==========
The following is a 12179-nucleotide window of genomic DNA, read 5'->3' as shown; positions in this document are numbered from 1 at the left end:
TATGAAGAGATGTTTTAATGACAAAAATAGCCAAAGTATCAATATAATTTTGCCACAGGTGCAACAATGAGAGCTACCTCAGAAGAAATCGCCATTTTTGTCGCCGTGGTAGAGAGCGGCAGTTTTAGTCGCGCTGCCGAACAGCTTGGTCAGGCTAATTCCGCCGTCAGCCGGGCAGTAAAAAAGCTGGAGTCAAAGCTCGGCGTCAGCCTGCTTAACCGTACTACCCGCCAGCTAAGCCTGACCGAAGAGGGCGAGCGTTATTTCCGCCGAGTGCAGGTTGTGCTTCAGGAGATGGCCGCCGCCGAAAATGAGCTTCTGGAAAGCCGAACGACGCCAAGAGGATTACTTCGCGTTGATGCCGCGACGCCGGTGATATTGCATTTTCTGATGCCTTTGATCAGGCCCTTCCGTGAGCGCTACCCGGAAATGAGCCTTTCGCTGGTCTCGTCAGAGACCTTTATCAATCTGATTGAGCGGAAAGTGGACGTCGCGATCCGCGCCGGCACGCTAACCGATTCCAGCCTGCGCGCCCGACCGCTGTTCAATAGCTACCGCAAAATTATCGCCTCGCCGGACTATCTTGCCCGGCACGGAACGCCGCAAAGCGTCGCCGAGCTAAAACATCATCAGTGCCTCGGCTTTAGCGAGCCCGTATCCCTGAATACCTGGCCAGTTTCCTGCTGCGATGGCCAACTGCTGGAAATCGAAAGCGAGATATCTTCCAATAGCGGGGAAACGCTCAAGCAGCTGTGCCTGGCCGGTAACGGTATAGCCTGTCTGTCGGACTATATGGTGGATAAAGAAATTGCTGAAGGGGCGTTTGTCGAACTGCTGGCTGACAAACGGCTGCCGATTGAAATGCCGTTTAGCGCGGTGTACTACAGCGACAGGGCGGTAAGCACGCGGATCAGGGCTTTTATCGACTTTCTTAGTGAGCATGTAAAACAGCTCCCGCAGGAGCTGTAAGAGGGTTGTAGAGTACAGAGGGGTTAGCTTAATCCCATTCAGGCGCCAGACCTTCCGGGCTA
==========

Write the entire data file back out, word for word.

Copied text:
The following is a 12179-nucleotide window of genomic DNA, read 5'->3' as shown; positions in this document are numbered from 1 at the left end:
TATGAAGAGATGTTTTAATGACAAAAATAGCCAAAGTATCAATATAATTTTGCCACAGGTGCAACAATGAGAGCTACCTCAGAAGAAATCGCCATTTTTGTCGCCGTGGTAGAGAGCGGCAGTTTTAGTCGCGCTGCCGAACAGCTTGGTCAGGCTAATTCCGCCGTCAGCCGGGCAGTAAAAAAGCTGGAGTCAAAGCTCGGCGTCAGCCTGCTTAACCGTACTACCCGCCAGCTAAGCCTGACCGAAGAGGGCGAGCGTTATTTCCGCCGAGTGCAGGTTGTGCTTCAGGAGATGGCCGCCGCCGAAAATGAGCTTCTGGAAAGCCGAACGACGCCAAGAGGATTACTTCGCGTTGATGCCGCGACGCCGGTGATATTGCATTTTCTGATGCCTTTGATCAGGCCCTTCCGTGAGCGCTACCCGGAAATGAGCCTTTCGCTGGTCTCGTCAGAGACCTTTATCAATCTGATTGAGCGGAAAGTGGACGTCGCGATCCGCGCCGGCACGCTAACCGATTCCAGCCTGCGCGCCCGACCGCTGTTCAATAGCTACCGCAAAATTATCGCCTCGCCGGACTATCTTGCCCGGCACGGAACGCCGCAAAGCGTCGCCGAGCTAAAACATCATCAGTGCCTCGGCTTTAGCGAGCCCGTATCCCTGAATACCTGGCCAGTTTCCTGCTGCGATGGCCAACTGCTGGAAATCGAAAGCGAGATATCTTCCAATAGCGGGGAAACGCTCAAGCAGCTGTGCCTGGCCGGTAACGGTATAGCCTGTCTGTCGGACTATATGGTGGATAAAGAAATTGCTGAAGGGGCGTTTGTCGAACTGCTGGCTGACAAACGGCTGCCGATTGAAATGCCGTTTAGCGCGGTGTACTACAGCGACAGGGCGGTAAGCACGCGGATCAGGGCTTTTATCGACTTTCTTAGTGAGCATGTAAAACAGCTCCCGCAGGAGCTGTAAGAGGGTTGTAGAGTACAGAGGGGTTAGCTTAATCCCATTCAGGCGCCAGACCTTCCGGGCTA